An elderly relative of the King, her son and two of her grandchildren, paid less than two percent to Spain’s treasury in order to make their previously hidden income official, according to a report by Spanish digital newspaper eldiario.es
According to what has been dubbed “The Castellana Papers” Alicia de Borbón Parma, the 98-year-old dowager Duchess of Calabria, her son Carlos de Borbón-Dos Sicilias (who died last year), and his two children, Cristina and Pedro paid €73,437 to the tax office to declare €4,000,186 held in the Swiss bank Lombard Odier.
The amnesty, which was introduced by the conservative government of Mariano Rajoy in 2012, was widely criticized for pardoning tax evaders with a reduced rate while the government increased income and service taxes on most taxpayers.
Its tax amnesty offered a reduced tax rate of 10 percent on up to five years of previously undeclared earnings for individuals who made their hidden income official.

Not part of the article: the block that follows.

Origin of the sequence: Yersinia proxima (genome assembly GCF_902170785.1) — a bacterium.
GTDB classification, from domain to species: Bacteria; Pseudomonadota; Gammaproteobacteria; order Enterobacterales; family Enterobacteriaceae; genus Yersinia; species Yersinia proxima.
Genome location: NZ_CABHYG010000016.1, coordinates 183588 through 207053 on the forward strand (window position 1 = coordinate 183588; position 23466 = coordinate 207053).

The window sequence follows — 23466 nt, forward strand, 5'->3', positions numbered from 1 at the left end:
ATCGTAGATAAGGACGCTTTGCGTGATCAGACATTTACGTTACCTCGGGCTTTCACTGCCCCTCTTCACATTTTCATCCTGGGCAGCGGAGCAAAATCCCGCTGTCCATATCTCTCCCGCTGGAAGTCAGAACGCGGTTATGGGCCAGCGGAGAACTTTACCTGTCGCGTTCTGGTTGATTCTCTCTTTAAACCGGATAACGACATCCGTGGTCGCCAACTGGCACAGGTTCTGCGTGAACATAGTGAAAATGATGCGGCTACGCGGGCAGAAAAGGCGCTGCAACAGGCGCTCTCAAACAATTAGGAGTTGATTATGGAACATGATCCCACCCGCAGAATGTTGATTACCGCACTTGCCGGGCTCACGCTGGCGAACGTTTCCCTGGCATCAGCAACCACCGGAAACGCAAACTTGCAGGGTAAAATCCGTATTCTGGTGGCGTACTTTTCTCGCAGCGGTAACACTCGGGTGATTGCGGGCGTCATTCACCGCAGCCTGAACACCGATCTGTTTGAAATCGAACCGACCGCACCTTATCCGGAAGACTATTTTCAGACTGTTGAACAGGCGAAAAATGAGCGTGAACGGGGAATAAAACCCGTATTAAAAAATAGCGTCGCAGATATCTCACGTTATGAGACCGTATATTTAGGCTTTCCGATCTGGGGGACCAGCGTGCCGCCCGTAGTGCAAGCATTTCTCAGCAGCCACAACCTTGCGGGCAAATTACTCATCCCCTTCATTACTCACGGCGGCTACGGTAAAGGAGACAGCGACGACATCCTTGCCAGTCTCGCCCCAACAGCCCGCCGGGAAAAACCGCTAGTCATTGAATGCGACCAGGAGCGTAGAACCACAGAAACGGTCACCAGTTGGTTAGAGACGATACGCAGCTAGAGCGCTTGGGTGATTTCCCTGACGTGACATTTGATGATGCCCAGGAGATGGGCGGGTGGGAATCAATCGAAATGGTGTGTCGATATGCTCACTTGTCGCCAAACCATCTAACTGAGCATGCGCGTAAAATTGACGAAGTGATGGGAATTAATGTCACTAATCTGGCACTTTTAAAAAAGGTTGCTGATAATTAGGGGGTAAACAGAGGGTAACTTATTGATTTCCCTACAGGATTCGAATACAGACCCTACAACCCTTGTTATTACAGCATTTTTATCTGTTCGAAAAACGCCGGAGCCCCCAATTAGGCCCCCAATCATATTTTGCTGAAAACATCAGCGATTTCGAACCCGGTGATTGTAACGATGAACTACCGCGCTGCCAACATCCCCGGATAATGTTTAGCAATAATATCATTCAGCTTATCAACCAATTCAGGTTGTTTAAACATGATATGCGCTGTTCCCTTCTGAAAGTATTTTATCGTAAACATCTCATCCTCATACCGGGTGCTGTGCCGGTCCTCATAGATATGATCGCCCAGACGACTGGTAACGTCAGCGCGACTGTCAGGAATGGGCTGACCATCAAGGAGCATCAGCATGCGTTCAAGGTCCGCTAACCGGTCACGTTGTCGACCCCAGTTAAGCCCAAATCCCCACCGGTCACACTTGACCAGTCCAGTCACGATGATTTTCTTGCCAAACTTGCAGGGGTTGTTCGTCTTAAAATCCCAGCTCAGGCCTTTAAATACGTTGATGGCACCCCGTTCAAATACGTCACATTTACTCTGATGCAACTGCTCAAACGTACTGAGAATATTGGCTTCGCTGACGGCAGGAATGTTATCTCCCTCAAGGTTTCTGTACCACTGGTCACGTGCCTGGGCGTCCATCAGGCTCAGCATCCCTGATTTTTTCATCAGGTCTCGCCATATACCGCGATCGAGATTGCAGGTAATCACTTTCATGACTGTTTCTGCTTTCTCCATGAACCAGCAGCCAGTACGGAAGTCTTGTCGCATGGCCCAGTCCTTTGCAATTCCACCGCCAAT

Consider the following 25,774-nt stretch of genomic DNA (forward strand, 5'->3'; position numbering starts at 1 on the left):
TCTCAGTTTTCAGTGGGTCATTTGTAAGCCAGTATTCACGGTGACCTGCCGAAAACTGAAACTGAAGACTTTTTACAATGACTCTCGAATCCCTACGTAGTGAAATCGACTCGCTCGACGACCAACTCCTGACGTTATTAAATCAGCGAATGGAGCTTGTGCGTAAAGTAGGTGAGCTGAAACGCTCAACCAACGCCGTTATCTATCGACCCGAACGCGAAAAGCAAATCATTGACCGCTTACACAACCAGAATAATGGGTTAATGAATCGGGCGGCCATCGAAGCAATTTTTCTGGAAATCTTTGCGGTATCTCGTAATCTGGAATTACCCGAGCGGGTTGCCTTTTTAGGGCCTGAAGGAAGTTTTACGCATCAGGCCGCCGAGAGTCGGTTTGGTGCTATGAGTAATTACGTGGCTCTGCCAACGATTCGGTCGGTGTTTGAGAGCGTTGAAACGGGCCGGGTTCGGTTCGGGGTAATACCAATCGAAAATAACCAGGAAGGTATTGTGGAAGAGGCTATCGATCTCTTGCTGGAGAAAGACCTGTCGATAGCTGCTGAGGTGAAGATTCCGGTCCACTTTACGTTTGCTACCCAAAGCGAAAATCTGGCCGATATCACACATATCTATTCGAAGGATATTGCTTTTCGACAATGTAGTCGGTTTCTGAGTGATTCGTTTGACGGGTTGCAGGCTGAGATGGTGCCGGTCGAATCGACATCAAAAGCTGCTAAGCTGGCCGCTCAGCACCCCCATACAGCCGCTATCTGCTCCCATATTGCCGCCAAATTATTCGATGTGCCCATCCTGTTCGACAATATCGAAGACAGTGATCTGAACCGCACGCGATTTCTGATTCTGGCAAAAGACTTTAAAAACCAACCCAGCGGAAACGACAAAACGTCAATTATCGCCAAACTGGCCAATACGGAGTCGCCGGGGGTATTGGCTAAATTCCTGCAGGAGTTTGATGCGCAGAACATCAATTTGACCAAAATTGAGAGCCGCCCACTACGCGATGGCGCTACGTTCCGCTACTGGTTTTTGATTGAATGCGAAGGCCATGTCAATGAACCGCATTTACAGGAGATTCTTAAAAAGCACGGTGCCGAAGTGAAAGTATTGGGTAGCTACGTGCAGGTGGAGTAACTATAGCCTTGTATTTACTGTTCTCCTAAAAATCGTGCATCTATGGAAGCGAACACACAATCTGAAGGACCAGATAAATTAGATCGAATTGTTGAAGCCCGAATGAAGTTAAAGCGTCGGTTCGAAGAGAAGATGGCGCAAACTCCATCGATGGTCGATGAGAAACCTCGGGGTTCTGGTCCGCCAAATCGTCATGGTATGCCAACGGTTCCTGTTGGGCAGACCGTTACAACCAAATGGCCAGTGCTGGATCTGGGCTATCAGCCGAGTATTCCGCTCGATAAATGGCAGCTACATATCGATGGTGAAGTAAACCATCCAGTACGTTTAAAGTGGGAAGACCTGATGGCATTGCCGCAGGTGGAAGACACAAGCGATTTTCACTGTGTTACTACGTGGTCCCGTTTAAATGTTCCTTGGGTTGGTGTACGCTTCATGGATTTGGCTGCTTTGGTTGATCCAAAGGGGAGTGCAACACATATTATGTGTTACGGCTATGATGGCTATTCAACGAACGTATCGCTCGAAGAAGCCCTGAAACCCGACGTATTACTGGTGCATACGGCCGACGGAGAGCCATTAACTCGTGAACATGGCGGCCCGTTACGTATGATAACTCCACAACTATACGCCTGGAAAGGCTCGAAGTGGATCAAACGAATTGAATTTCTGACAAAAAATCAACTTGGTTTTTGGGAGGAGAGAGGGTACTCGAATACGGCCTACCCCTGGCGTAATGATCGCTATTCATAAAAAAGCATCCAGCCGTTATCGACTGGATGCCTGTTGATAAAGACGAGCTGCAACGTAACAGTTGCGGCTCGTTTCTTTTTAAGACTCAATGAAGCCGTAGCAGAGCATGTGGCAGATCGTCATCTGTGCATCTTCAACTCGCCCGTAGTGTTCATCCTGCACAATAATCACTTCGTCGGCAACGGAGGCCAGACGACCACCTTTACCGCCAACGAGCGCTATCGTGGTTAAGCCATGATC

But it emerged that the four royal relatives had paid just 1.8 percent of the €4m in order to avoid tax evasion penalties during a time when Spaniards were being asked to tighten their own belts as the nation fought to stave off a bail-out.
The huge sum was reportedly inherited from the estate of María Cristina de Borbón-Parma Habsburgo, who was the niece of king Alfonso XIII (who reigned from 1886-1931) and aunt to King Juan Carlos, the father of the current head of state.
This branch of the Borbon family occupy the second line of succession after the descendants of King Juan Carlos.
The revelations come just weeks after Pilar de Borbón, the older sister of the former Spanish King Juan Carlos and the aunt of King Felipe was named in the Panama Papers.
Meanwhile, King Felipe’s own sister is currently standing trial for tax fraud related to a corruption scandal embroiling her husband.